Program

High performing schools and districts maintain a targeted focus on teaching and learning and have a clear and articulated strategy for improving instruction.20 In contrast to most districts, districts that effectively support school level improvement adopt a system focus on teaching and learning and establish instructional goals that are clear, measurable and specific.21 District wide, educators at all levels of the system emphasize the importance of teaching and learning. In these districts the central office is described as an instructional leader; they assist with improvement efforts by helping build and coordinate the capacity of schools for teaching and learning that boosts student achievement. For example, recognizing the importance of instructional leadership and support for their reform efforts, Cambridge Public Schools created a high level position, Deputy Superintendent for Instruction, and an integrated instructional division to bolster district capacity in this domain.22


According to research, the instructional program in effective schools and districts is aligned to school, district and state learning goals and assessments.23 Teachers utilize a variety of instructional strategies to meet the diverse learning needs of their students and continually monitor the effect of their instructional approaches on student achievement.24 Research also points to the value of using educational technology for instructional support.25 Some effective uses of technology include using computers and word processing to foster the development of writing skills; enhancing lessons with integrated video media, CD-ROM technology, and Internet research; using software that provides students immediate real-time feedback on their responses and identifies problems; and providing activities that simulate workplace uses of computers and other technology to build employability skills for all students. 26


Personnel

Good teaching matters. According to studies of school effects, teacher experience is the variable most strongly related to student achievement.27 For example, the proportion of well-qualified teachers (e.g., fully certified, with a major in their assigned subject) is the strongest and most consistent predictor of state performance on the National Assessment of Educational Progress (NAEP) reading and math tests.28 Conversely, the proportions of teachers who were new to the profession, uncertified, or lacked even a minor in their assigned subject area are the strongest negative predictors of a state’s student achievement. In one study, teacher expertise29 accounted for roughly 40 percent of the variance in student achievement on standardized tests in reading and mathematics. Moreover, when controlling for the income level of students, the effects of teacher expertise are so strong that the achievement gap between African American and white students is almost entirely explained by differences in teacher qualifications.30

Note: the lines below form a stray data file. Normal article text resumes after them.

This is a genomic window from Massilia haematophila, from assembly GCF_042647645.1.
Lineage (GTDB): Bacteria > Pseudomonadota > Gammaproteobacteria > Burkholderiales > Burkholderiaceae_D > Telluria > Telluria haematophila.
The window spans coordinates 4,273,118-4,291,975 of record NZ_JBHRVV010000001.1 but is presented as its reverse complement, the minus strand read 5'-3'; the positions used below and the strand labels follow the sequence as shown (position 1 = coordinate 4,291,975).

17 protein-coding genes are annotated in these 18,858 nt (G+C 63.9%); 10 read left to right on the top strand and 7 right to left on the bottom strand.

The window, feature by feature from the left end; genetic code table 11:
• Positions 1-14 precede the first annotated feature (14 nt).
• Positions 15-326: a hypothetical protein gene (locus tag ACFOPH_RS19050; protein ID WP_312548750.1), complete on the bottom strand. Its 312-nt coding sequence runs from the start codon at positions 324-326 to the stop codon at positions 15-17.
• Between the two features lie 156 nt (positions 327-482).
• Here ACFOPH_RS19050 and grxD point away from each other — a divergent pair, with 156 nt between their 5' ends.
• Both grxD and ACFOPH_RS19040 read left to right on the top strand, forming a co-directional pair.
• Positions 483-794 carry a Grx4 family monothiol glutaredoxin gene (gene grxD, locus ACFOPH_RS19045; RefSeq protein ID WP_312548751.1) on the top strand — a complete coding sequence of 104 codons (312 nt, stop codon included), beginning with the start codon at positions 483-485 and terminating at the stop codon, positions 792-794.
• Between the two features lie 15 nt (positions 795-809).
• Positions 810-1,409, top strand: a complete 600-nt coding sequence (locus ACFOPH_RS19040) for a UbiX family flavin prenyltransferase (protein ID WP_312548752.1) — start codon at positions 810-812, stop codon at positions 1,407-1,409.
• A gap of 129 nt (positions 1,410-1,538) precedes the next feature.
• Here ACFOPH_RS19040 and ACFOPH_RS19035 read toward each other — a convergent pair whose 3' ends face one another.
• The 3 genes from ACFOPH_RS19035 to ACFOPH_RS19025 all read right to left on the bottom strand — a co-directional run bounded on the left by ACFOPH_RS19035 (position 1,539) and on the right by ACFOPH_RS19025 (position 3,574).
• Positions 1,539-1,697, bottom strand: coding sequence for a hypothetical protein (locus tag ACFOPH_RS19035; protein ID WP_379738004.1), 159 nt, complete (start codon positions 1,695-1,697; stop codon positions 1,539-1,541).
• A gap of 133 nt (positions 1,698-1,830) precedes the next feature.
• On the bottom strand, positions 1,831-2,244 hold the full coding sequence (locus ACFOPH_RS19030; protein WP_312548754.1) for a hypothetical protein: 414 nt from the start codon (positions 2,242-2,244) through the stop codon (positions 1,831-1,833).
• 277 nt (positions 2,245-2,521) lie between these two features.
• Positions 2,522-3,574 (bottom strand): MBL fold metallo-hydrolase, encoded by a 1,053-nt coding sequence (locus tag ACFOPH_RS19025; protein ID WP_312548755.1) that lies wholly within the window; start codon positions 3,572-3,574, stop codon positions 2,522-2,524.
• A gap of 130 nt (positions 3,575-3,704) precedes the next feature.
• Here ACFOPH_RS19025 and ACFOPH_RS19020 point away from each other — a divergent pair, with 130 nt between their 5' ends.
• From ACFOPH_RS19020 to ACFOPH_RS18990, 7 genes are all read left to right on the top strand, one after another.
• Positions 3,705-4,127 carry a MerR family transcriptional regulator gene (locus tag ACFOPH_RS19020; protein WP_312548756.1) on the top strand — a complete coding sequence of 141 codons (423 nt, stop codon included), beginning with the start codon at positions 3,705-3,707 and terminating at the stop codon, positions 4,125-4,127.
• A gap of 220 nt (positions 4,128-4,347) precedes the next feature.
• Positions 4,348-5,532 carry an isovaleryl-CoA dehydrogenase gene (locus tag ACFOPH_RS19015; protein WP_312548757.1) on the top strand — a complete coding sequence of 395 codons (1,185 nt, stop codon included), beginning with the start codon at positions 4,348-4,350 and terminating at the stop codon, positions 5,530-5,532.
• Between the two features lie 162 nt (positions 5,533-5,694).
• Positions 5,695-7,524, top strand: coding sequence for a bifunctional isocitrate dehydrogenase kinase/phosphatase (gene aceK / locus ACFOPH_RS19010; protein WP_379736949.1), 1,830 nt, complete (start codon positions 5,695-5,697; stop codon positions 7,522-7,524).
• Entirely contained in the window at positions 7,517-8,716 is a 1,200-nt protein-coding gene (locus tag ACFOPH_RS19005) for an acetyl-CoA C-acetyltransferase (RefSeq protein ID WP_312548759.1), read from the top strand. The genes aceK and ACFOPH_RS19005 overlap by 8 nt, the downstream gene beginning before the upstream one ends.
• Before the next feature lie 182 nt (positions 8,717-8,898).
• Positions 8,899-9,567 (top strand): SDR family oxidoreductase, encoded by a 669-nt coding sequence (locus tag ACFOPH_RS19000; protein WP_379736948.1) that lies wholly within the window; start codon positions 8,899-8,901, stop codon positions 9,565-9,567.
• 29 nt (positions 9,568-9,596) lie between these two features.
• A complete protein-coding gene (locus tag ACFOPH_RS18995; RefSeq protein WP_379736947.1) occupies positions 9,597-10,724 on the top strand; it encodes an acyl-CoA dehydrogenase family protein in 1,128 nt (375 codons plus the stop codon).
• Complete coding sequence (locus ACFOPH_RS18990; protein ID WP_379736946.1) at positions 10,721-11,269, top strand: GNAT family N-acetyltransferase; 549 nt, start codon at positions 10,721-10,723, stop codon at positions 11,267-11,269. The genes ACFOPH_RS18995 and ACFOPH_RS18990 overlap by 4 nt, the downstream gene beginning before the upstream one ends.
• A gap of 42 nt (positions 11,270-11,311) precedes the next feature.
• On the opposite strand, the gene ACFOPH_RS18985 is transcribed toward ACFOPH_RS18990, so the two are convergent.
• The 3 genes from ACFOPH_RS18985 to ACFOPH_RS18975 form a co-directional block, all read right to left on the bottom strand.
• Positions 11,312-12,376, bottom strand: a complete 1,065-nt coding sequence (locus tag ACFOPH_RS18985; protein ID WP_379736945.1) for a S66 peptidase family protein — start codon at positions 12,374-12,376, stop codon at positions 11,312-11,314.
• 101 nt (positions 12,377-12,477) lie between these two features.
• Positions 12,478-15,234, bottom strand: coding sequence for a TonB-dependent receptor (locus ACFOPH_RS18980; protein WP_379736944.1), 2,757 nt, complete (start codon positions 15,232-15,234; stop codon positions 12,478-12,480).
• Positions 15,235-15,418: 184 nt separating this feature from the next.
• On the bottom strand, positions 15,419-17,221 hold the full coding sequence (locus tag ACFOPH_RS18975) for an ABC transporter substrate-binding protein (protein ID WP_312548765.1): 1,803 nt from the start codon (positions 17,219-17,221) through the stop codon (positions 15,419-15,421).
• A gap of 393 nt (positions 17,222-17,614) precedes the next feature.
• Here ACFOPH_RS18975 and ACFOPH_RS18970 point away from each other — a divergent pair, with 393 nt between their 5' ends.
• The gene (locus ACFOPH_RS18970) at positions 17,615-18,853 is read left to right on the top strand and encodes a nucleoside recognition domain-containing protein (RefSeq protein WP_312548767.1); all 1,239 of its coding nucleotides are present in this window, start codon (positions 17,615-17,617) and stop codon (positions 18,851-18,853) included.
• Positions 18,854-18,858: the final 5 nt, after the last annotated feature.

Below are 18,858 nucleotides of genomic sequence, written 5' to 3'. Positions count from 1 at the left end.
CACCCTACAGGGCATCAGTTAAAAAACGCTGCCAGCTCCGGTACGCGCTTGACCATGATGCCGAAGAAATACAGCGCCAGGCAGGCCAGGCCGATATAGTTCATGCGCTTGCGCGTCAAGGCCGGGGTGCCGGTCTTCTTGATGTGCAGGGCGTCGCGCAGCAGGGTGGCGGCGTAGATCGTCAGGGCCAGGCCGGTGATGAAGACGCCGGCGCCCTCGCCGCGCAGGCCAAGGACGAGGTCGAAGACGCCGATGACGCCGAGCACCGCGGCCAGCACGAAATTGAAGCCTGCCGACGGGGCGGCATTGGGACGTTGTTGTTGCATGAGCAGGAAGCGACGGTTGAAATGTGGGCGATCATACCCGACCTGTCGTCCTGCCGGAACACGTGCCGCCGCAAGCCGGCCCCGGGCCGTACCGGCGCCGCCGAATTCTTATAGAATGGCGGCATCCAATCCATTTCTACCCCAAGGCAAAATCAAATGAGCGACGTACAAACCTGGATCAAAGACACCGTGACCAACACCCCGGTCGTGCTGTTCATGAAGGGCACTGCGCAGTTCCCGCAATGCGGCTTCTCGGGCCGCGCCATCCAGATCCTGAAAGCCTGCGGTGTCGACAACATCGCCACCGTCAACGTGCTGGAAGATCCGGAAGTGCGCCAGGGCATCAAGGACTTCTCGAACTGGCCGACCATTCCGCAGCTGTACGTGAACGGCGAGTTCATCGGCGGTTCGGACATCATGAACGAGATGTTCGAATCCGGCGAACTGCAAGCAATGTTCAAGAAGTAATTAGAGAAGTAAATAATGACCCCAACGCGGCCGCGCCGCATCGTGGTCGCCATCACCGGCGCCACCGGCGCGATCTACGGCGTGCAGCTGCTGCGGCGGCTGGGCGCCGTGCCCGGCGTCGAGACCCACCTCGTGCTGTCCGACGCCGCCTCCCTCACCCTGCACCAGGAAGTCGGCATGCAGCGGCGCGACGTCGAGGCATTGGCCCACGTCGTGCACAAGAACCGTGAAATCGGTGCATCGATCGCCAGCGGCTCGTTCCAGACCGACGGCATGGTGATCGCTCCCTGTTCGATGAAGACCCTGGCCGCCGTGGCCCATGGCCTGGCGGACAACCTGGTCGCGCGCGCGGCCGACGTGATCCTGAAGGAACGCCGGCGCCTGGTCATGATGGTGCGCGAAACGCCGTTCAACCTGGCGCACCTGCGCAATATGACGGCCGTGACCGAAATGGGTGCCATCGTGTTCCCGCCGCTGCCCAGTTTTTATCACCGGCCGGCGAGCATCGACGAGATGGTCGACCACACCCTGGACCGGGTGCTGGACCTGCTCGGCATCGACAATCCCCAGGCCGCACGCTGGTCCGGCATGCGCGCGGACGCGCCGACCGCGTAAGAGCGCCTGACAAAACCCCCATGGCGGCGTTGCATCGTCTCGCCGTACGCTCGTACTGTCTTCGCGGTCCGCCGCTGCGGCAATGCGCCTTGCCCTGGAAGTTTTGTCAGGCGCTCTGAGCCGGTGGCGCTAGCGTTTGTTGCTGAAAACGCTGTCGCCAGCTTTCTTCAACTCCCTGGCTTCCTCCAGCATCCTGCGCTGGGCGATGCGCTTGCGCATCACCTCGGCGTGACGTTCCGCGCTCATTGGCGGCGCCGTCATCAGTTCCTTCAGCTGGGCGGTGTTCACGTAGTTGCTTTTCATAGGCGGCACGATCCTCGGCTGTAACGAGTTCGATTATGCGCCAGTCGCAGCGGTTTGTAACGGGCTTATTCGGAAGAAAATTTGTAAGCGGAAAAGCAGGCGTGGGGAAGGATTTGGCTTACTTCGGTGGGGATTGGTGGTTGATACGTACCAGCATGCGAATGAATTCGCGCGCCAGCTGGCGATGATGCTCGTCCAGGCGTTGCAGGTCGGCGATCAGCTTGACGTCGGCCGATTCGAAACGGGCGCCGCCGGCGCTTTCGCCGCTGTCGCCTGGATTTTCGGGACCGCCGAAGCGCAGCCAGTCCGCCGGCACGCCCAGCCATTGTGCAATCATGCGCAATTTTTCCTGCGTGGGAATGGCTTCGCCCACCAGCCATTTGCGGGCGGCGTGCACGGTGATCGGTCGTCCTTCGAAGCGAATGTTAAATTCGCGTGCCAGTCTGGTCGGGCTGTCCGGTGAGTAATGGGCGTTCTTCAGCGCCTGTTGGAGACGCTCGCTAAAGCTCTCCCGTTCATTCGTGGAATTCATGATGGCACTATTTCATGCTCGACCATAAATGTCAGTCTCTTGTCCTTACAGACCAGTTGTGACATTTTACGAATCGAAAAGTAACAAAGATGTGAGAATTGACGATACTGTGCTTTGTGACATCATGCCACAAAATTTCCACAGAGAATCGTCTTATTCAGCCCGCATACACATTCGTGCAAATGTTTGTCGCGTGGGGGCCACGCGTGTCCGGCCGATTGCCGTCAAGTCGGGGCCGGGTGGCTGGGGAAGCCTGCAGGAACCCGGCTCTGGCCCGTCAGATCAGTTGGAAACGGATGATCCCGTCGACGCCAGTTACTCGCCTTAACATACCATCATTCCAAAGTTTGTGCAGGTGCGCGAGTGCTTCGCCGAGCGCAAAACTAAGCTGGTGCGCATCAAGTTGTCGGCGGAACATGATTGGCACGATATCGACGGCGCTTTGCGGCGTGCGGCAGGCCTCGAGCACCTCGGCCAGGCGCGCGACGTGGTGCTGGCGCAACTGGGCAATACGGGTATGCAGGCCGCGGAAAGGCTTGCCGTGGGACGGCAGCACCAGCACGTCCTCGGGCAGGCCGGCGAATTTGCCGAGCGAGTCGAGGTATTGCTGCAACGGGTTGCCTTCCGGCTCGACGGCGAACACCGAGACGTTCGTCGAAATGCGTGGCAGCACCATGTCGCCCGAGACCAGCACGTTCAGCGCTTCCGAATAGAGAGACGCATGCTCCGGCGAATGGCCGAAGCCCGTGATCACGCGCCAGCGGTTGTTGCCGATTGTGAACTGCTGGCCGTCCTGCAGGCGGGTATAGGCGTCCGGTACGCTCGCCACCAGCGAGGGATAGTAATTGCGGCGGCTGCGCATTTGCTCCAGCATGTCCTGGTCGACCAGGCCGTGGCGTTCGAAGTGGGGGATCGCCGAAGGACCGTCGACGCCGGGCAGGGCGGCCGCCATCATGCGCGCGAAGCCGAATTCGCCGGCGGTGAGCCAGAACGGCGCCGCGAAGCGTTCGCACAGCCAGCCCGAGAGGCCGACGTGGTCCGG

Students taught by experienced teachers perform better than those taught by inexperienced teachers, regardless of the student’s initial achievement level, According to one study, on average, the least effective teachers produce gains of about 14 percentile points among low-achieving students during a school year whereas the most effective teachers post gains among low-achieving students that average 53 percentile points.31


What are the characteristics of effective teachers? Numerous studies, both quantitative and qualitative, and research summaries have addressed this question. A review of this literature reveals three major areas of effective teaching behavior: effective classroom management; active engagement of students using a wide variety of teaching skills and techniques including a focus on individual students’ needs; and efficient use of instructional time.32 Research also suggests that effective teachers are those who demonstrate mastery of content knowledge and diverse pedagogical methods necessary to challenge and motivate all students to high levels of learning.33


According to a growing body of research effective teachers possess the knowledge, skills, and instructional practices necessary to meet the needs of our increasingly diverse student population,34 While culture does not determine a child’s ability or intelligence, it can produce many different ways of knowing and learning. Culturally competent teachers understand the role culture plays in learning and find ways to connect the knowledge students learn in school to their everyday lives.35 Culturally sensitive instruction aims to facilitate the ability of all students to meet high standards, using approaches best suited to meeting students’ individual needs.